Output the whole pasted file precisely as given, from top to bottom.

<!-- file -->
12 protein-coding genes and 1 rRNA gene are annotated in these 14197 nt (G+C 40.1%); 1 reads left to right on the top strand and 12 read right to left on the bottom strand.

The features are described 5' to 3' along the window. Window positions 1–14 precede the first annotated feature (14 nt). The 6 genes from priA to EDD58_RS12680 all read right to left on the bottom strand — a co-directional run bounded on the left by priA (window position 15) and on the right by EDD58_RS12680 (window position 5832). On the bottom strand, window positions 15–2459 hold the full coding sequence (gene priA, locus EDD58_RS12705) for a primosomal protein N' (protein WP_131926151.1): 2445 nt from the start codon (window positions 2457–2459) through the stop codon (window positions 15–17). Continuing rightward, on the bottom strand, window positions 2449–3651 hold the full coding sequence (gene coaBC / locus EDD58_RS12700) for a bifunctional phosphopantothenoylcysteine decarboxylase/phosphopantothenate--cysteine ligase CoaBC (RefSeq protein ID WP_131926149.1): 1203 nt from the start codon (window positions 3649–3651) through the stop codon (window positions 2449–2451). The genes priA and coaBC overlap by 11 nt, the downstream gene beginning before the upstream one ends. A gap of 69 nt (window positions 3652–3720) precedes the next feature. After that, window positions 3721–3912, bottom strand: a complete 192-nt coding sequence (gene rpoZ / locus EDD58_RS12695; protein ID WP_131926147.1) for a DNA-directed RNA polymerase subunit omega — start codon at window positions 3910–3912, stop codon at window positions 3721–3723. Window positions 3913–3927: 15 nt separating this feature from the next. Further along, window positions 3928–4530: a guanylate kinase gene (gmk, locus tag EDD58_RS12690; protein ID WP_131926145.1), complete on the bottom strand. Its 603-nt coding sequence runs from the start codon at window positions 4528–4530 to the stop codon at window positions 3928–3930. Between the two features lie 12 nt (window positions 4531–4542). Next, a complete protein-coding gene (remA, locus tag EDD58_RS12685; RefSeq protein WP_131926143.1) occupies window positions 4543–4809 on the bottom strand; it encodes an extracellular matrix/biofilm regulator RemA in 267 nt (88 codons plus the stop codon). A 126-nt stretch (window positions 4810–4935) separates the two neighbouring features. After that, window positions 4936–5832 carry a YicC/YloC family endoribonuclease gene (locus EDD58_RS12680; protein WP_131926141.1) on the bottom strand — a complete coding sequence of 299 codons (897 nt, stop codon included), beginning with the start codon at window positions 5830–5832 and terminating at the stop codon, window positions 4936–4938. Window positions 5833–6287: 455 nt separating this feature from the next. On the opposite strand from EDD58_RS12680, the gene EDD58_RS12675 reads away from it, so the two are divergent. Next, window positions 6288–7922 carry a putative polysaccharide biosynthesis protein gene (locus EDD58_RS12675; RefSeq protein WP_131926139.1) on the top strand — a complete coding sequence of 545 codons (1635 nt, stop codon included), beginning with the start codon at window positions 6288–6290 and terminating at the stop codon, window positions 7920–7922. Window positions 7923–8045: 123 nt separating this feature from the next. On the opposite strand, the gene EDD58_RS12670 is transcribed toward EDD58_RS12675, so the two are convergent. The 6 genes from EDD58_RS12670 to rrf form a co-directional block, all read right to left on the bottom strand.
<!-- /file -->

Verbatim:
12 protein-coding genes and 1 rRNA gene are annotated in these 14197 nt (G+C 40.1%); 1 reads left to right on the top strand and 12 read right to left on the bottom strand.

The features are described 5' to 3' along the window. Window positions 1–14 precede the first annotated feature (14 nt). The 6 genes from priA to EDD58_RS12680 all read right to left on the bottom strand — a co-directional run bounded on the left by priA (window position 15) and on the right by EDD58_RS12680 (window position 5832). On the bottom strand, window positions 15–2459 hold the full coding sequence (gene priA, locus EDD58_RS12705) for a primosomal protein N' (protein WP_131926151.1): 2445 nt from the start codon (window positions 2457–2459) through the stop codon (window positions 15–17). Continuing rightward, on the bottom strand, window positions 2449–3651 hold the full coding sequence (gene coaBC / locus EDD58_RS12700) for a bifunctional phosphopantothenoylcysteine decarboxylase/phosphopantothenate--cysteine ligase CoaBC (RefSeq protein ID WP_131926149.1): 1203 nt from the start codon (window positions 3649–3651) through the stop codon (window positions 2449–2451). The genes priA and coaBC overlap by 11 nt, the downstream gene beginning before the upstream one ends. A gap of 69 nt (window positions 3652–3720) precedes the next feature. After that, window positions 3721–3912, bottom strand: a complete 192-nt coding sequence (gene rpoZ / locus EDD58_RS12695; protein ID WP_131926147.1) for a DNA-directed RNA polymerase subunit omega — start codon at window positions 3910–3912, stop codon at window positions 3721–3723. Window positions 3913–3927: 15 nt separating this feature from the next. Further along, window positions 3928–4530: a guanylate kinase gene (gmk, locus tag EDD58_RS12690; protein ID WP_131926145.1), complete on the bottom strand. Its 603-nt coding sequence runs from the start codon at window positions 4528–4530 to the stop codon at window positions 3928–3930. Between the two features lie 12 nt (window positions 4531–4542). Next, a complete protein-coding gene (remA, locus tag EDD58_RS12685; RefSeq protein WP_131926143.1) occupies window positions 4543–4809 on the bottom strand; it encodes an extracellular matrix/biofilm regulator RemA in 267 nt (88 codons plus the stop codon). A 126-nt stretch (window positions 4810–4935) separates the two neighbouring features. After that, window positions 4936–5832 carry a YicC/YloC family endoribonuclease gene (locus EDD58_RS12680; protein WP_131926141.1) on the bottom strand — a complete coding sequence of 299 codons (897 nt, stop codon included), beginning with the start codon at window positions 5830–5832 and terminating at the stop codon, window positions 4936–4938. Window positions 5833–6287: 455 nt separating this feature from the next. On the opposite strand from EDD58_RS12680, the gene EDD58_RS12675 reads away from it, so the two are divergent. Next, window positions 6288–7922 carry a putative polysaccharide biosynthesis protein gene (locus EDD58_RS12675; RefSeq protein WP_131926139.1) on the top strand — a complete coding sequence of 545 codons (1635 nt, stop codon included), beginning with the start codon at window positions 6288–6290 and terminating at the stop codon, window positions 7920–7922. Window positions 7923–8045: 123 nt separating this feature from the next. On the opposite strand, the gene EDD58_RS12670 is transcribed toward EDD58_RS12675, so the two are convergent. The 6 genes from EDD58_RS12670 to rrf form a co-directional block, all read right to left on the bottom strand.